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Improve WordPress Site Security by Blocking Xmlrpc

This article describes a simple method to improve WordPress site security by blocking xmlrpc in Apache Server configuration. Deterring brute force attackers is also great way of saving bandwidth and obtaining more meaningful visitor statistics. Moreover, pages load more quickly as CPU load drops.

In addition to blocking xmlrpc, WordPress users editing their sites offline might consider to also block calls to the wp-admin and wp-login interfaces.

The Xmlrpc Interface

Many WordPress users may not be aware of an innocent little link embedded in their page headers: a call to xmlrpc.php.

<link rel="EditURI" 

In the early days of WordPress, the xmlrpc interface served as an offline-blogging client for connecting and publishing content[1]. But users editing their site by logging into the wp-admin area probably never needed xmlrpc. And yet, a good chunk of traffic emanating from their WordPress instances may be caused by xmlrpc invocations.

XML stands for extensible markup language and RPC is short for remote procedure call[2]. Fortunately, WordPress’ xmlrpc requires authentication before committing any changes. Under the hood, the tool appears to call PHP code in “class-wp-xmlrpc-server.php”. Without going too far into an analysis attackers are interested in the login function:

* Log user in.
* @since 2.8.0
* @param string $username User's username.
* @param string $password User's password.
* @return WP_User|false WP_User object if authentication passed, false otherwise
public function login( $username, $password ) {

Regrettably, attackers have an easy game getting user names since WordPress has a function enumerating authors. Try calling the following URL:


Though the call delivers a page having a fat “Nothing Found” across, it redirects to this URL:


Now have a guess which username I picked setting up my site. Also, trying “?author=2” will tell you that the first and only user has admin rights.

Given a user name, attackers are ready to proceed to stage 2: a brute force attempt trying out passwords.

Blocking Xmlrpc

Having concluded that xmlrpc probably won’t work to site owners’ advantage, there are several options of blocking it. The easiest way is to just delete the file “xmlrpc.php” in WordPress’ root directory. However, this method bears the risk of accidentally restoring xmlrpc during maintenance updates. Moreover, attempts at calling the service will redirect to a “Not Found” page still causing server load.

There is a simple and superior way to improve WordPress site security by blocking xmlrpc in Apache Server configuration: just add a redirection command in the site specific setup.

<VirtualHost *:443>
    redirect permanent /xmlrpc.php https://blackhole.classfactory.com/xmlrpc.php

Given this redirect, instead of receiving a service response attackers get an error 301 marked bold in the log line below.

classfactory.com:443 - - 
[29/Nov/2022:22:01:40 +0100] 
"POST //xmlrpc.php HTTP/1.1" 
301 613 148 "-" "-" 
"Mozilla/5.0 (Windows NT 10.0; Win64; x64)
AppleWebKit/537.36 (KHTML, like Gecko)
Chrome/89.0.4389.114 Safari/537.36

The error 301 instructs attackers to go looking to blackhole.classfactory.com where xmlrpc.php supposedly moved. And since this subdomain doesn’t exist, literally end up in Nirvana.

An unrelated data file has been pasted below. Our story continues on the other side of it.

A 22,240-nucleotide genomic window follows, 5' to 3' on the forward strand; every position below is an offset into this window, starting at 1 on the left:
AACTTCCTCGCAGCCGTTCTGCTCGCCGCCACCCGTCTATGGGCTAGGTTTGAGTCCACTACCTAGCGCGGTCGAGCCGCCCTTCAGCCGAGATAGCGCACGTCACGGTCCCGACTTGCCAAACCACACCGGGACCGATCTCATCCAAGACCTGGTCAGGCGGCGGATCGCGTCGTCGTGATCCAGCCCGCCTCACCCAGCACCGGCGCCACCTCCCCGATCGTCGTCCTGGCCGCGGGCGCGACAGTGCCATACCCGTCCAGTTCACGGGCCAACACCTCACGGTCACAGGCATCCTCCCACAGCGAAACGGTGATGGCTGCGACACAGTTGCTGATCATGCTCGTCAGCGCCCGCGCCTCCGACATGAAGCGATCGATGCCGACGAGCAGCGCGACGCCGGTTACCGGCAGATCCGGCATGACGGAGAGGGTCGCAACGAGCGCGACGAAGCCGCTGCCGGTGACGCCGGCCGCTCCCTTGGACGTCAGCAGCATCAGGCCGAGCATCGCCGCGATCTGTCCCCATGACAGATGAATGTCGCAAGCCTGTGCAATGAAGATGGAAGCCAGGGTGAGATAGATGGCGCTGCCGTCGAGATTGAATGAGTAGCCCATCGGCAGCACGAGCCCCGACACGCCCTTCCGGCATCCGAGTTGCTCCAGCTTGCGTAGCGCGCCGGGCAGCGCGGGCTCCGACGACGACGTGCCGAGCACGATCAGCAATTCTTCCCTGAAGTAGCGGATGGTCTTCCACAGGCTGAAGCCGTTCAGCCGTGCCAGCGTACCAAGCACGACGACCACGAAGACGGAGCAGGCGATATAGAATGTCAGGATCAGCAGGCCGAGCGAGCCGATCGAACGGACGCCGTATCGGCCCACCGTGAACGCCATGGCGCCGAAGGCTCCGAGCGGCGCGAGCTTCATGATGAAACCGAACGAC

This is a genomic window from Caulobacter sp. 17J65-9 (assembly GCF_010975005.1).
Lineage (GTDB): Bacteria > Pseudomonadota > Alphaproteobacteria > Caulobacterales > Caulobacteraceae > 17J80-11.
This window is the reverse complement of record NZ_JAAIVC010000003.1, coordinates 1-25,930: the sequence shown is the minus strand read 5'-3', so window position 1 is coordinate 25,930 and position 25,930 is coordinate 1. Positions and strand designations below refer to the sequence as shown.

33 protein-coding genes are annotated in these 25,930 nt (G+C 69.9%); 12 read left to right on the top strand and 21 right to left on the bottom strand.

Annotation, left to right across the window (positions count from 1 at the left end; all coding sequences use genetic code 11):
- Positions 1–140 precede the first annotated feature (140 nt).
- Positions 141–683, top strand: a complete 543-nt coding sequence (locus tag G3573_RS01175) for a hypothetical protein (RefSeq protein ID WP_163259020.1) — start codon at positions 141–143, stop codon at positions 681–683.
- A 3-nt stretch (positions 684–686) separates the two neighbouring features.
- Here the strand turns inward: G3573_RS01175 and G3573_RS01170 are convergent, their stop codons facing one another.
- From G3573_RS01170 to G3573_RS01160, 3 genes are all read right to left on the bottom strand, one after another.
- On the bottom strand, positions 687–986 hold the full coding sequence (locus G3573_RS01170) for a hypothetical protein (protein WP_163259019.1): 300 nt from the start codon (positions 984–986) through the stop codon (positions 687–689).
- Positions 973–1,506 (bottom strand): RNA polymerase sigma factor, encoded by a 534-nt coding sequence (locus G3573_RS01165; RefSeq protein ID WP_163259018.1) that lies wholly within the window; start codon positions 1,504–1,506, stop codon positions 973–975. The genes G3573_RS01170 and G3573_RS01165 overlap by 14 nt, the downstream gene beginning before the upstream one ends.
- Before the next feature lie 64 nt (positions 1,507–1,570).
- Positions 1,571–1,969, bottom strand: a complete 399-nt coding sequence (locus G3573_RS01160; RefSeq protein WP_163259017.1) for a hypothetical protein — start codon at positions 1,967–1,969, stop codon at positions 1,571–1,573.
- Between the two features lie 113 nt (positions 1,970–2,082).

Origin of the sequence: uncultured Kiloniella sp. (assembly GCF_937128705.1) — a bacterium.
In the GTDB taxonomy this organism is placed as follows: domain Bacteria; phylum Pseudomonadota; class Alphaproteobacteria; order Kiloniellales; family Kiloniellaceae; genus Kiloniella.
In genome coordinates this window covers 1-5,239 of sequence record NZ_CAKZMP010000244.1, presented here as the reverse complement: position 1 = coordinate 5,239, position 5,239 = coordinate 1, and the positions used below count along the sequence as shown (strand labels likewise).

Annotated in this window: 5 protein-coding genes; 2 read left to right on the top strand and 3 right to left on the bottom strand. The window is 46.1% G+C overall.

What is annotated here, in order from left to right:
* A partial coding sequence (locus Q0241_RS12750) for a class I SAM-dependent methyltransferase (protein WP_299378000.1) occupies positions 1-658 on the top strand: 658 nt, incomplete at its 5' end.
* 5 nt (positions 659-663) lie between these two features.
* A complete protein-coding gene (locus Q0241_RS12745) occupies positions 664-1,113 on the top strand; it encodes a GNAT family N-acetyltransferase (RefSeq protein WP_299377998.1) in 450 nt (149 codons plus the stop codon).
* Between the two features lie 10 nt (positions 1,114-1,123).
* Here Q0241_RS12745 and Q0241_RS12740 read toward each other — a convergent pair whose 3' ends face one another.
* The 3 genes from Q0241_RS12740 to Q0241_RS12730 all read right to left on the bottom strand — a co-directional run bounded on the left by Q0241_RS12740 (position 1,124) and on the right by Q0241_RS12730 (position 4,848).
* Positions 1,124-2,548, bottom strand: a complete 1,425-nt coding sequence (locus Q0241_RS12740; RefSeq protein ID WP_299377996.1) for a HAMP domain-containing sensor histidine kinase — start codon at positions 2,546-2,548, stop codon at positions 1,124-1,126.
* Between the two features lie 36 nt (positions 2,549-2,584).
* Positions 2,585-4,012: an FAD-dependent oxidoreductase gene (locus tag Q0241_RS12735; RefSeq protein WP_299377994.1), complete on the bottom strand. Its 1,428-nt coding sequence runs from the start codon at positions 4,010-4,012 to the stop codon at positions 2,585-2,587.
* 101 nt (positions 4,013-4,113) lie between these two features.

Of course, pretty much any redirection target does the trick. It should just be somewhere you control name servers or else other security risks might arise.

Blocking Global Access to wp-admin

Since I’m creating all my content locally on my laptop, I never use the admin interface for my globally accessible WordPress sites. This begs the question why I should keep tolerating brute-force attempts at wp-login.php. Therefore, I added two more lines to my Apache config to improve site security:

<VirtualHost *:443>
    redirect permanent /wp-login.php https://blackhole.classfactory.com/wp-login.php
    redirect permanent /wp-admin https://blackhole.classfactory.com/wp-admin

The first redirect kills attempts at hacking passwords and the second any access to the admin interface. Therefore attackers are also blocked from exploiting possible bugs in the admin code.

Alternatively one could configure a temporary redirect omitting the “permanent” keyword in order to have the admin interface available at times. Know that some browsers have a very hard time recovering from permanent redirects!

Site Security Threat Statistics

Wordpress Site Security Threat Statistics.
Figure 1: 2022 daily count of xmlrpc and wp-login attackers on my wordpress sites.

The trend of daily hacking attempts at my sites is graphed in Figure 1. After answering xmlrpc requests with error 301 in mid August 2022, there was a marked shift from xmlrpc to wp-login attacks. Because of the sheer number of calls, I had to use a logarithmic scale. Days topping 10,000 wp-login attempts may not show the full scale of the problem due to firewall mitigation. Interestingly, also blocking wp-login at November 19 2022 appears to have discouraged xmlrpc calls as well.

Since blocking login options, attackers trying to find login dialogues alternate between xmlrpc and wp-login. This pattern persists all through December and suggests that regular scans originate from very few sources, if not a single one.

Summing up, to effectively reduce server load from attackers one needs to block both the xmlrpc interface and wp-login.

I will be posting updates 🙂


[1] What Is xmlrpc.php in WordPress and Why You Should Disable It: Hostinger.com

[2] XML-RPC Interface: WikiPedia.org

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Published: November 29, 2022
Updated: December 31, 2022

Tech Solutions and Programming